Financial System Adaptability and Resilience
This research group investigates critical aspects of financial system adaptability and resilience. First, it analyses the impact of natural disasters on financial systems. Second, the group aims to investigate the effects of political preferences for the green transition. Third, the group's research analyses the role of culture in economies.
Research ClusterFinancial Resilience and Regulation
07.2016 ‐ 12.2018
Relationship Lenders and Unorthodox Monetary Policy: Investment, Employment, and Resource Reallocation Effects
We combine a number of unique and proprietary data sources to measure the impact of relationship lenders and unconventional monetary policy during and after the European sovereign debt crisis on the real economy. Establishing systematic links between different research data centers (Forschungsdatenzentren, FDZ) and central banks with detailed micro-level information on both financial and real activity is the stand-alone proposition of our proposal. The main objective is to permit the identification of causal effects, or their absence, regarding which policies were conducive to mitigate financial shocks and stimulate real economic activities, such as employment, investment, or the closure of plants.
01.2015 ‐ 12.2019
Interactions between Bank-specific Risk and Macroeconomic Performance
German Research Foundation (DFG)
Competition between Financial Markets in Europe: What can be Expected from MiFID?
in: Financial Markets and Portfolio Management, No. 1, 2009
The Markets in Financial Instruments Directive (MiFID) could be the foundation of new trading platforms in Europe. This contribution employs insights from the theoretical and empirical literature to highlight some of the possible implications of MiFID. In particular, we argue that more competition will lead to more liquid markets, reflected in lower bid–ask spreads and greater depth. It will also lead to innovation in incumbent markets and stimulate the design of new trading platforms. MiFID has already introduced more competition, as evidenced by the startup of Instinet Chi-X, the announcement of new initiatives, including Project Turquoise and BATS, and the reactions of incumbent exchanges.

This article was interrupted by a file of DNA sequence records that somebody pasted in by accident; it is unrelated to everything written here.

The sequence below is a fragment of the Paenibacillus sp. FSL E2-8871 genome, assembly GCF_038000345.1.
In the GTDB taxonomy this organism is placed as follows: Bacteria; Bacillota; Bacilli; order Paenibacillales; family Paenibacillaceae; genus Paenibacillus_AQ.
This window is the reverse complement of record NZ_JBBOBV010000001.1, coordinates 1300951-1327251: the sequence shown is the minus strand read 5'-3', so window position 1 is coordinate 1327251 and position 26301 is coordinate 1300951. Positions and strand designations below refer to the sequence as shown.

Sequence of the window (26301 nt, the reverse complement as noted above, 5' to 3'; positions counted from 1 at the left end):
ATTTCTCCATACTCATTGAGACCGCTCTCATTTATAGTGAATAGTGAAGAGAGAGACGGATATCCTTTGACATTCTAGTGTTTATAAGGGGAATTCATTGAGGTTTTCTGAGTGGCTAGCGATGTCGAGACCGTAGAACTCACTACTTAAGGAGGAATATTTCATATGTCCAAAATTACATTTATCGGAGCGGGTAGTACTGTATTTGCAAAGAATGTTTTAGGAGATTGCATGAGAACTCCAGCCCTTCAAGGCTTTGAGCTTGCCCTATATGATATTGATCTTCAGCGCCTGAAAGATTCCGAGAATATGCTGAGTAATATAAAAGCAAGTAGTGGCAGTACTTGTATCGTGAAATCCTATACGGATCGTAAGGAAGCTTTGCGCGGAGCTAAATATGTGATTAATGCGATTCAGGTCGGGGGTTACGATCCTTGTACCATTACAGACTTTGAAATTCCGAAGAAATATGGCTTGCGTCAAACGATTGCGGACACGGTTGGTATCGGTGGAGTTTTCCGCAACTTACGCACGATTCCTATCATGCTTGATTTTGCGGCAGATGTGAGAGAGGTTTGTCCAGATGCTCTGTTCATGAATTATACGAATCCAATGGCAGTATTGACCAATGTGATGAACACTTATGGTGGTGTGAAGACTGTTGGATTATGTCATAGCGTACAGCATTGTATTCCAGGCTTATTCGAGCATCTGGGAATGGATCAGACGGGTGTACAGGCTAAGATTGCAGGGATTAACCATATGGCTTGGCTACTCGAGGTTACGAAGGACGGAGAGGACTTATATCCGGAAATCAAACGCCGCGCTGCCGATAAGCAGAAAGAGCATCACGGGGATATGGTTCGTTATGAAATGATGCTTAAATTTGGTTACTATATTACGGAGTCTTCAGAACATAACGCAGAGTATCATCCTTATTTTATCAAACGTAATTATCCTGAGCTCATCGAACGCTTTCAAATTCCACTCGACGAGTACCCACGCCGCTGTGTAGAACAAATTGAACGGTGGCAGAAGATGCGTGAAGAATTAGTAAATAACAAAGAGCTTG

Softening Competition by Inducing Switching in Credit Markets: A Correction
in: Journal of Industrial Economics, No. 3, 2008
In a recent article in this journal, Bouckaert and Degryse  (denoted B&D) present a model in which banks strategically commit to disclosing borrower information. In this note, we point out an error in B&D and show that, although banks' information disclosure may indeed arise in equilibrium, it only does so if adverse selection is not too harsh.
The Impact of Competition on Bank Orientation
in: Journal of Financial Intermediation, No. 3, 2007
How do banks react to increased competition? Recent banking theory significantly disagrees regarding the impact of competition on bank orientation—i.e., the choice of relationship-based versus transactional banking. We empirically investigate the impact of interbank competition on bank branch orientation. We employ a unique data set containing detailed information on bank–firm relationships. We find that bank branches facing stiff local competition engage considerably more in relationship-based lending. Our results illustrate that competition and relationships are not necessarily inimical.
Interbank Exposures: An Empirical Examination of Contagion Risk in the Belgian Banking System
in: International Journal of Central Banking, No. 2, 2007
Robust (cross-border) interbank markets are important for the proper functioning of modern financial systems. However, a network of interbank exposures may lead to domino effects following the event of an initial bank failure. We investigate the evolution and determinants of contagion risk for the Belgian banking system over the period 1993–2002 using detailed information on aggregate interbank exposures of individual banks, large bilateral interbank exposures, and cross-border interbank exposures. The "structure" of the interbank market affects contagion risk. We find that a change from a complete structure (where all banks have symmetric links) toward a "multiplemoney-center" structure (where money centers are symmetrically linked to otherwise disconnected banks) has decreased the risk and impact of contagion. In addition, an increase in the relative importance of cross-border interbank exposures has lowered local contagion risk. However, this reduction may have been compensated by an increase in contagion risk stemming from foreign banks.